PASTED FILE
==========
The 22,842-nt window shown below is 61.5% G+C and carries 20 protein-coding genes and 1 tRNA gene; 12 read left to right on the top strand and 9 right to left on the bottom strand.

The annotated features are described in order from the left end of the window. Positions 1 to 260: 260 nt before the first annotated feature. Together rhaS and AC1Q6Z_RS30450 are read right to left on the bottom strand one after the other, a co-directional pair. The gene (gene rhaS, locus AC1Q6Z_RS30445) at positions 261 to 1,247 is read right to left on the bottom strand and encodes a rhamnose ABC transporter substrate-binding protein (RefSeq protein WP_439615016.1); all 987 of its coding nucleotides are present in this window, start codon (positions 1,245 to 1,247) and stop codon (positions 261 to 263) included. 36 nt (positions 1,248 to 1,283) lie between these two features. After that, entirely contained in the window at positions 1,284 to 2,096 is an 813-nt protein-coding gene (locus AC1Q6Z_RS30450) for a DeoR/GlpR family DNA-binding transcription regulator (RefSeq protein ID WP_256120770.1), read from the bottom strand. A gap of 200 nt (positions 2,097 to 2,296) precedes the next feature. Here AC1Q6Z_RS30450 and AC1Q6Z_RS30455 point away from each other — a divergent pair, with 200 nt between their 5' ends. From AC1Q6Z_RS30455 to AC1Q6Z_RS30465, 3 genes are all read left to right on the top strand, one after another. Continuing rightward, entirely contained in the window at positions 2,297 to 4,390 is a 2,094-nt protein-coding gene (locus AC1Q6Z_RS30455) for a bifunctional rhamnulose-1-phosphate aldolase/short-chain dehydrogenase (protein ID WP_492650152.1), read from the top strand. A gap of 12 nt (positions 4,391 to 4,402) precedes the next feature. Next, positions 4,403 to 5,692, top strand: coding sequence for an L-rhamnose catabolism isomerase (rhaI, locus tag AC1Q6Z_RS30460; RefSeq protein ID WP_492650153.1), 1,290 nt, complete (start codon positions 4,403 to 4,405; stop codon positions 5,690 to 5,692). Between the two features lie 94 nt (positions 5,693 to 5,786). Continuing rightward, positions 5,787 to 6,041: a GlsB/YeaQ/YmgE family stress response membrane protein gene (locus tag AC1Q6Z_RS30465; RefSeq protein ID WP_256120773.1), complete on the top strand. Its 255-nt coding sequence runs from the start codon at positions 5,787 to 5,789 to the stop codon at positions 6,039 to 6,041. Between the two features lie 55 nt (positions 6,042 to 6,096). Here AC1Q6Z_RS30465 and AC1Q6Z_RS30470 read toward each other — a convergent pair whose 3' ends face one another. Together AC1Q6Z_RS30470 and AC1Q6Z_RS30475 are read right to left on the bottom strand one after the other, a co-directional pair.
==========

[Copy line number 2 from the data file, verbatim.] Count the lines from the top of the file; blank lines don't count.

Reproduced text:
The annotated features are described in order from the left end of the window. Positions 1 to 260: 260 nt before the first annotated feature. Together rhaS and AC1Q6Z_RS30450 are read right to left on the bottom strand one after the other, a co-directional pair. The gene (gene rhaS, locus AC1Q6Z_RS30445) at positions 261 to 1,247 is read right to left on the bottom strand and encodes a rhamnose ABC transporter substrate-binding protein (RefSeq protein WP_439615016.1); all 987 of its coding nucleotides are present in this window, start codon (positions 1,245 to 1,247) and stop codon (positions 261 to 263) included. 36 nt (positions 1,248 to 1,283) lie between these two features. After that, entirely contained in the window at positions 1,284 to 2,096 is an 813-nt protein-coding gene (locus AC1Q6Z_RS30450) for a DeoR/GlpR family DNA-binding transcription regulator (RefSeq protein ID WP_256120770.1), read from the bottom strand. A gap of 200 nt (positions 2,097 to 2,296) precedes the next feature. Here AC1Q6Z_RS30450 and AC1Q6Z_RS30455 point away from each other — a divergent pair, with 200 nt between their 5' ends. From AC1Q6Z_RS30455 to AC1Q6Z_RS30465, 3 genes are all read left to right on the top strand, one after another. Continuing rightward, entirely contained in the window at positions 2,297 to 4,390 is a 2,094-nt protein-coding gene (locus AC1Q6Z_RS30455) for a bifunctional rhamnulose-1-phosphate aldolase/short-chain dehydrogenase (protein ID WP_492650152.1), read from the top strand. A gap of 12 nt (positions 4,391 to 4,402) precedes the next feature. Next, positions 4,403 to 5,692, top strand: coding sequence for an L-rhamnose catabolism isomerase (rhaI, locus tag AC1Q6Z_RS30460; RefSeq protein ID WP_492650153.1), 1,290 nt, complete (start codon positions 4,403 to 4,405; stop codon positions 5,690 to 5,692). Between the two features lie 94 nt (positions 5,693 to 5,786). Continuing rightward, positions 5,787 to 6,041: a GlsB/YeaQ/YmgE family stress response membrane protein gene (locus tag AC1Q6Z_RS30465; RefSeq protein ID WP_256120773.1), complete on the top strand. Its 255-nt coding sequence runs from the start codon at positions 5,787 to 5,789 to the stop codon at positions 6,039 to 6,041. Between the two features lie 55 nt (positions 6,042 to 6,096). Here AC1Q6Z_RS30465 and AC1Q6Z_RS30470 read toward each other — a convergent pair whose 3' ends face one another. Together AC1Q6Z_RS30470 and AC1Q6Z_RS30475 are read right to left on the bottom strand one after the other, a co-directional pair.